It is preferred that a piezoelectric transducer of the second ceramic material is mounted on said member to drive and maintain the member in vibration.
It is also preferred that a metal layer covers the ceramic materials and forms the external surface of the vane. This layer protects the ceramic materials from the adverse effect of chemicals which might come into contact with the vane. Choice of metal enables the vane to be easily inserted in position by soldering it into its mounting. The metal also conveniently acts as a ground plane for transducers on the member.
According to a feature of this invention a flowmeter includes a vane as described above.
According to a further aspect of this invention a method of manufacturing a vane which is in accordance with said first aspect includes the steps of: applying said third ceramic material in the form of a fluid to the surface of the member; placing the transducer on said third ceramic material; and fusing said third ceramic material, which on solidifying bonds the transducer to the member.
The invention will now be further described by way of example with reference to the accompanying drawing in which:
FIG. 1 is a schematic sectional view of a vane in accordance with the invention and part of a tube in which it is mounted and through which fluid flows;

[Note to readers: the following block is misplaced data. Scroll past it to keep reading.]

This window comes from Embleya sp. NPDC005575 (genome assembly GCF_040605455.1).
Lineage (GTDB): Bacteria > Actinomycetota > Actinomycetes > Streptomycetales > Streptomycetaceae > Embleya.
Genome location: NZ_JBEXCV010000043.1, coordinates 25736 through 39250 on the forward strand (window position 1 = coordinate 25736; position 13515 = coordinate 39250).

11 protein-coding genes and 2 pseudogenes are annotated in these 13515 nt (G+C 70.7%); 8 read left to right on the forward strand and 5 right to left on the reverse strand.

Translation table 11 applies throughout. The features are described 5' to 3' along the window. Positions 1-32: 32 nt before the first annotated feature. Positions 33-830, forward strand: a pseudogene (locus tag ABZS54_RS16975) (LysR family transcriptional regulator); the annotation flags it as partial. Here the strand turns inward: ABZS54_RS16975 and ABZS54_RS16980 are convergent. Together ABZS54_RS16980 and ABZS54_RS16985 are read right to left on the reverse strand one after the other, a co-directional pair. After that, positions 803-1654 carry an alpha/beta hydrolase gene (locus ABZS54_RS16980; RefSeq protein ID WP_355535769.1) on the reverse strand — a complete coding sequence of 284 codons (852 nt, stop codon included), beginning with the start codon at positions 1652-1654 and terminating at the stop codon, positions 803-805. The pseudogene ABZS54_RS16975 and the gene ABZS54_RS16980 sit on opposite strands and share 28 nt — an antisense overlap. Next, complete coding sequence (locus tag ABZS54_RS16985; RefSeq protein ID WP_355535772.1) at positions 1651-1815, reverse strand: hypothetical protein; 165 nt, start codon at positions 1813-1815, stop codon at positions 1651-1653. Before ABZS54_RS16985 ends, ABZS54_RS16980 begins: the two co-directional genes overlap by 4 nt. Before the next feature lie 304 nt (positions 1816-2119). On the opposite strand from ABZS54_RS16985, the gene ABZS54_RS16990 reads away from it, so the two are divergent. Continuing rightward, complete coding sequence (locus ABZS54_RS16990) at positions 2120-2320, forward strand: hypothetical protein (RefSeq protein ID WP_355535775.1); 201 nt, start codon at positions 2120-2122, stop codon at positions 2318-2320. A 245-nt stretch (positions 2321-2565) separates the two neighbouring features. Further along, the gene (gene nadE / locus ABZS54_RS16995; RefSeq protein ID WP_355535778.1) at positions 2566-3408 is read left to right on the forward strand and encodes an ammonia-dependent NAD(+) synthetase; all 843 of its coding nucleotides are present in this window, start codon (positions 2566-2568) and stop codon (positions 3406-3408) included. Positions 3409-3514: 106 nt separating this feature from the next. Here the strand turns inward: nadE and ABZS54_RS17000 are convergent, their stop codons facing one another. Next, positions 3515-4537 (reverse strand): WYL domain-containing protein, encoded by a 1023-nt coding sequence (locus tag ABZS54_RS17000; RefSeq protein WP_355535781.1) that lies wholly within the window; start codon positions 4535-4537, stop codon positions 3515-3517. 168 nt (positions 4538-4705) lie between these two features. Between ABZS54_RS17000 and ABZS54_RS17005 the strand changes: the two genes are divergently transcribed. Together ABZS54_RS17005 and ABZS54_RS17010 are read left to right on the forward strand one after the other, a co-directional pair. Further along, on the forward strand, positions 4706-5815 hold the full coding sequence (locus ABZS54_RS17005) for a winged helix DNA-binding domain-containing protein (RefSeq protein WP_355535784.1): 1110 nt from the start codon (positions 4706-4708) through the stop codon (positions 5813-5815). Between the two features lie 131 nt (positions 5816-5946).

FIG. 2 is another sectional view of the vane shown in FIG. 1; and
FIG. 3 is a transverse section of part of the vane taken on line XY.
With reference to the drawings, a vane forming part of a flowmeter includes a member 1 which is mounted in cylindrical tube 2 through which a fluid flows. Three ceramic piezoelectric transducers, 4, 5 and 6 are attached to one face of the member 1. The member 1 is 2.5 cm wide and extends across most of the tube 2, is thin, being about 0.5 mm thick, and has a length of about 15 cm along the axis of the tube 2 which is several times the diameter of the tube 2. It is held at one end by a support 3 which is sufficiently thin so as to give low resistance to fluid flow, and which is fixed to the wall of the tube 2 at each end of a diameter. The other end of the member 1 is not fixed, and is free to vibrate. Alternatively, both ends may be fixed.
The member 1 is composed of a ceramic material and is capable of flexural vibration. A material suitable for the member 1 is Macor Code 9658 obtainable from William McGeoch & Co. (Birmingham) Ltd. The ceramic piezoelectric transducer 4 is positioned on the member 1 about halfway along its length, and in operation drives and maintains the member 1 in vibration. The two ceramic piezoelectric transducers 5 and 6 are attached to the member 1, one being near the fixed end and one near the free end. They sense bending of the member 1, and enable the phase of the flexure wave at the transducers 5 and 6 to be determined. The mass flow rate of the fluid may be determined from the electrical signals generated at these transducers 5 and 6.